Seoul is seeking the help of the international community to stop Beijing from repatriating a group of North Korean defectors who were arrested in China. "We tried to resolve the issue in bilateral negotiations, but the two-way channel hasn't worked," the official said. "We'll keep communicating but also demand that China refrain from repatriating the defectors in accordance with international treaties protecting the rights of refugees and banning torture."
The government has hinted it could shift its approach and appeal directly to the international community. Seoul has never so far raised the issue on the international stage. "As a signatory of such treaties, China is bound to follow provisions that forbid forced repatriation," the official said. "The issue involves universal values, and we're asking the Chinese government to consider both domestic and international opinion."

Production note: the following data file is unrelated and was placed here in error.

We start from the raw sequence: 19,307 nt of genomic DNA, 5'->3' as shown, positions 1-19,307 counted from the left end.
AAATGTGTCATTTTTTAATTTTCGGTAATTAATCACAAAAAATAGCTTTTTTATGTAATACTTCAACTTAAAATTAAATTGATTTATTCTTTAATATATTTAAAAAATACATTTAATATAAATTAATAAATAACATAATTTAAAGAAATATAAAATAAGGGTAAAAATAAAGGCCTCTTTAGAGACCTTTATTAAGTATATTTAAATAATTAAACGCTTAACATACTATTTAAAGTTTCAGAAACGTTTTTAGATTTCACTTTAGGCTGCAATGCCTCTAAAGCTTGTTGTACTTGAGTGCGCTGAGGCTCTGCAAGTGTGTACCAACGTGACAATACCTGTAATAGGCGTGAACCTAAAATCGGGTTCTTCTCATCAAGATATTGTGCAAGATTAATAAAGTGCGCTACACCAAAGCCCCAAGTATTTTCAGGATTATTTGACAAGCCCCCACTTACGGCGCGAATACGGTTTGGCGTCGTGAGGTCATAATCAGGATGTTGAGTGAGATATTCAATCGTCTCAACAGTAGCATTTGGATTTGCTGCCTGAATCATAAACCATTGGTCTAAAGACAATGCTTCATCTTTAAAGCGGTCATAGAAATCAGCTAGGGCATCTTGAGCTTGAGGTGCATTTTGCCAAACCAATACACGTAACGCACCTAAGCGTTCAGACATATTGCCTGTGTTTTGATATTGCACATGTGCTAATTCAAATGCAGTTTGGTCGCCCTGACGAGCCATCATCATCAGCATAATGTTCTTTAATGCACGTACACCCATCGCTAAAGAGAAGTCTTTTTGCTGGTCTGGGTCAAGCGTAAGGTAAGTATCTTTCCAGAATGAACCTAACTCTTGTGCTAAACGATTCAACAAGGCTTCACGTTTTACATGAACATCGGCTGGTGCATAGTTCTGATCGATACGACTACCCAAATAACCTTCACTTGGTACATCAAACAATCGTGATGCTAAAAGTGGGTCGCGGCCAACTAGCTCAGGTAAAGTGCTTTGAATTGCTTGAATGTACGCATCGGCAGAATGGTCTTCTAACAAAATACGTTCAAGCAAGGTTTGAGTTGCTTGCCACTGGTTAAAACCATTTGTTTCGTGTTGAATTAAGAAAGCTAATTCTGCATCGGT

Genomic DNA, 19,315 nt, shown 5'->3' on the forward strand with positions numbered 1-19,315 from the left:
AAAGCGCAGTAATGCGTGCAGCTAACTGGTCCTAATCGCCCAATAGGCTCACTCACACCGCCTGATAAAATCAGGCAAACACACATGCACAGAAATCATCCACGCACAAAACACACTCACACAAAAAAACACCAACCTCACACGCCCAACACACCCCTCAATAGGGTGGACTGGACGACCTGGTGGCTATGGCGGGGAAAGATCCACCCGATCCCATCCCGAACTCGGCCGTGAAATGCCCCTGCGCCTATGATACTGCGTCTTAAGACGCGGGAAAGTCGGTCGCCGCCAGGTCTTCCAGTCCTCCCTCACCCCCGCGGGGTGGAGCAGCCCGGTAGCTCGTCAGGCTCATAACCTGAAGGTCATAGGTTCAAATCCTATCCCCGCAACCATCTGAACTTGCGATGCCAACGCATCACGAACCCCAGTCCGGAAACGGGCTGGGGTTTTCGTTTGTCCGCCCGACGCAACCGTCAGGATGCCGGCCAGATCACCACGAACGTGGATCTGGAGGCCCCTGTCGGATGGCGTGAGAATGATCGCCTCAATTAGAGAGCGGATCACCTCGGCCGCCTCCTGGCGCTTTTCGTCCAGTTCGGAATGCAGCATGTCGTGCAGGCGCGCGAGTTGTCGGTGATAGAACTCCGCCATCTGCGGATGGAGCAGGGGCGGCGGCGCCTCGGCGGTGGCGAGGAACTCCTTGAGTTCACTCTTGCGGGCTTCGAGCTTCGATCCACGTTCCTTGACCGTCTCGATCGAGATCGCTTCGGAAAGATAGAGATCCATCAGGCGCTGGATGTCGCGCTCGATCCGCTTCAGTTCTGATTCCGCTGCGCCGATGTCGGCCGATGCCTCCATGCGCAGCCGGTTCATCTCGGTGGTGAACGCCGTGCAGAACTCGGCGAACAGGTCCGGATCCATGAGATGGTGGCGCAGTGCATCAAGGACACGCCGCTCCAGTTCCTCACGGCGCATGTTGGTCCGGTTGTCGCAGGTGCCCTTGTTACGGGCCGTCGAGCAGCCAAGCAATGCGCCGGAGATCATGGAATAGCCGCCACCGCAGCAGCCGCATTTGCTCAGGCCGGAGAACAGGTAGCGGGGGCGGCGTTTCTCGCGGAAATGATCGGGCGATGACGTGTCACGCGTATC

Whenever the issue arose so far, Seoul restricted itself to politely asking China not to repatriate defectors, but China habitually responded it would deal with the matter "according to international and domestic laws and humanitarian principles." In fact, it often did send defectors back to face internment and torture.
The UN Convention Relating to the Status of Refugees states "No contracting state shall expel or return a refugee in any manner whatsoever to the frontiers of territories where his life or freedom would be threatened on account of his race, religion, nationality, membership of a particular social or political opinion." And the UN Convention Against Torture bans signatory governments from sending individuals back to countries where "there is significant evidence" that they would face torture.
Meanwhile, the Foreign Ministry official said Seoul has identified 10 of the defectors who were recently arrested in China, and none of the 10 have been sent back.